One thing I know as a mediator is that no one who feels listened to needs to raise their voice. And no one bothers to raise their voice if they are not passionate about their words. It is clear from the television set that Trump’s followers exemplify BOTH these truths. What we also know about the human brain is that when we feel threatened, our cognitive thought process shuts down and impairs our ability to fully listen. Donald Trump’s words are undeniably offensive to many people. In his proven calculation, unscripted, raw, offensive language is guaranteed to be heard and repeated. The greater the perceived impact, the greater the cheers at the rallies and retweets on his Twitter account. Ironically, the opposite is occurring with respect to others’ ability to truly hear him or his followers. This latter fact may not be Trump’s concern, but it definitely should be ours.
One thing we would hear in the anger (if we could listen) would be fear. REAL FEAR. Fear that we are living in a changing world where our neighbors, employers and leaders no longer look or speak like we do. There is, after all, a black president of the United States and a woman running to succeed him; both would have been inconceivable a generation ago. There are people permanently losing their jobs to foreigners who speak, eat, and act differently than we do, and technology is replacing us through automation. These fears are not unfounded or immaterial — they are real, they are concrete, and they are happening now.
If we had the ability to acknowledge this fear, what we might be able to see beneath that fear is care — care for our families, our way of life, our values, our religious beliefs, our identity. It is true, we will not be able to raise our children in the same world, in the same way or in the same environment in which our parents raised us. That fact is terrifying to some people. Moreover, if all I know is how to build cars, how will I feed my family and maintain my sense of purpose when I can be replaced by someone able to work for less or a robot that is twice as efficient? Where can I find hope if I can’t even provide for my family?
How would you respond if instead of hate, anger or even fear, you heard care in their words?
Yes, it can be said that Trump’s words are bigoted, hateful and racist. But why those labels are not helpful — and even naively dangerous — is because they let us off the hook from asking the more important question: what lies behind them? If we label someone a bigot, it gives us a pass from having to ask the deeper, more dangerous questions of how they got there and what is fueling their passion. More importantly and more conveniently, it enables us to excuse ourselves from trying to relate to them. Ironically, we become guilty of the same accusation of exclusion when we make Trump supporters “The Others.” To look at someone who is angry and slinging hurtful, shallow language, and then to take a look at ourselves and recognize our own fears is a risky and challenging proposal. But it is perhaps the only productive solution to start healing the divide that this election season has brought to light in our country and around the word.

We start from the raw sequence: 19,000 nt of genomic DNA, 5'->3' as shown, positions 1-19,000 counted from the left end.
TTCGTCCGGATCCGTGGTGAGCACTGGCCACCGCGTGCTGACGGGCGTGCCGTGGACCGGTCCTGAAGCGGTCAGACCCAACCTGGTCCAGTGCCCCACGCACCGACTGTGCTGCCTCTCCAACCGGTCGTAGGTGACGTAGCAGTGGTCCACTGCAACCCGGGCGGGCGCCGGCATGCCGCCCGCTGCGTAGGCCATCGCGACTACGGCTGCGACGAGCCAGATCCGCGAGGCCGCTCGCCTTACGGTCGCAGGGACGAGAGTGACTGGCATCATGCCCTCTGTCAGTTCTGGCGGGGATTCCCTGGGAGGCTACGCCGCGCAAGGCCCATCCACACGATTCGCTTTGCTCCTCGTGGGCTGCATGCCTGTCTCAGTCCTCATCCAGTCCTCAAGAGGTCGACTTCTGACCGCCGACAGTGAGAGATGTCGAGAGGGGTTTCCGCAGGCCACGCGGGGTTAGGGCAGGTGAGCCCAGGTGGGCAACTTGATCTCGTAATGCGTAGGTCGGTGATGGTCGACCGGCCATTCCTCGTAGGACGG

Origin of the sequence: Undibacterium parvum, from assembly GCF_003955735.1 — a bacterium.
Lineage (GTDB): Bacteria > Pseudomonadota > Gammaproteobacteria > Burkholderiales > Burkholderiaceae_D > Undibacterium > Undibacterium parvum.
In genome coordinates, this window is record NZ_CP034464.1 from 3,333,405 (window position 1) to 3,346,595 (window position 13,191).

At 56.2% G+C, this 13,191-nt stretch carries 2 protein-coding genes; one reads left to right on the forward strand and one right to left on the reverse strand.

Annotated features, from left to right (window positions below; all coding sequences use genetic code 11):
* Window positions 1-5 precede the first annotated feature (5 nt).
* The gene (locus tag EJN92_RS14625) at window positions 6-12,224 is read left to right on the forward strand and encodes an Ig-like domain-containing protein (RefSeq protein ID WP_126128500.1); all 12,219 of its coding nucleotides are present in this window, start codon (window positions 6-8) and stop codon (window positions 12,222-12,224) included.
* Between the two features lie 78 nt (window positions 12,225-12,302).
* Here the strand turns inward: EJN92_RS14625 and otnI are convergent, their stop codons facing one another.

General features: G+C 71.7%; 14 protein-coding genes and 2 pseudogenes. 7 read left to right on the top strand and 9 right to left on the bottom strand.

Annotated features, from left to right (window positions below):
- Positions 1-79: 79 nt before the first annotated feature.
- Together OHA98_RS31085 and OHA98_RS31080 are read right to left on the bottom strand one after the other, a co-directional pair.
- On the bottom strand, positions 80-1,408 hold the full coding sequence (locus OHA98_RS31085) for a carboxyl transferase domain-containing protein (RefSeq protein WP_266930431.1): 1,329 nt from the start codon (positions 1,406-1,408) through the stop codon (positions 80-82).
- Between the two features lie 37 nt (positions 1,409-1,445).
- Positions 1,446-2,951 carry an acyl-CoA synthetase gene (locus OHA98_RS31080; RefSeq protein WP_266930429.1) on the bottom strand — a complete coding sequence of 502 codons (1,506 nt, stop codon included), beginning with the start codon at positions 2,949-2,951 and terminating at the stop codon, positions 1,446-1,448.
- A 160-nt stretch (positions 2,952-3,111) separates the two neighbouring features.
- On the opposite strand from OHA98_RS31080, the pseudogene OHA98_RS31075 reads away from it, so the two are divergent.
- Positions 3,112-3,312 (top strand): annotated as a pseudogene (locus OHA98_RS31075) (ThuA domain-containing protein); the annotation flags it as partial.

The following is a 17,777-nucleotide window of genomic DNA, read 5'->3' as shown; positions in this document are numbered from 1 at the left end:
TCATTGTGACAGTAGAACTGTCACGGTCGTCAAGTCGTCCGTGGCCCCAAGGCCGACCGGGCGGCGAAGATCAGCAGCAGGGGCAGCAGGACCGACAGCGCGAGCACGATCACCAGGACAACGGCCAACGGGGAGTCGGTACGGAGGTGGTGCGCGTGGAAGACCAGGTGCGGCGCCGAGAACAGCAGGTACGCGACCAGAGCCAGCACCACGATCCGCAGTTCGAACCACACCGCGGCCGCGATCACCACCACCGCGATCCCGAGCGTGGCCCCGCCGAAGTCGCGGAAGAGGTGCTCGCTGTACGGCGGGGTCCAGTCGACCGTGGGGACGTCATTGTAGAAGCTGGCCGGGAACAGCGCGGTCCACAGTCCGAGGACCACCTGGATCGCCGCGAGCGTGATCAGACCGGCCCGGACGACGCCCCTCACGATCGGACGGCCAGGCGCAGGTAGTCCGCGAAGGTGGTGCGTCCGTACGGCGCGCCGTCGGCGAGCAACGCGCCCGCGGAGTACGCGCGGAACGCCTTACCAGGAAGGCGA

We cannot solve a problem if we are unwilling or unable to talk about in a public forum. Pretending that there isn’t a problem isn’t a solution. So yes, thank God for Donald Trump. Thank him for having the unique ability, bravado and fortitude to be the mouth piece for millions of Americans who are living in fear of losing their identity and way of life. I am not advocating that you must like him or his politics, but can we set aside our hurt and outrage long enough to listen with compassion, empathy and an open heart?
I admit empathy does not feel like a trustworthy weapon against hateful slurs, ignorant sounding rants and death threats. Indeed, the path to healing our nation will not be linear, nor will it come quickly. Peace, however, starts in our own hearts and overflows incrementally into our local community before it can happen nationally. If enough of us have the courage to ask authentic questions in the face of anger along with the compassion to truly hear the answer, we might just have a chance.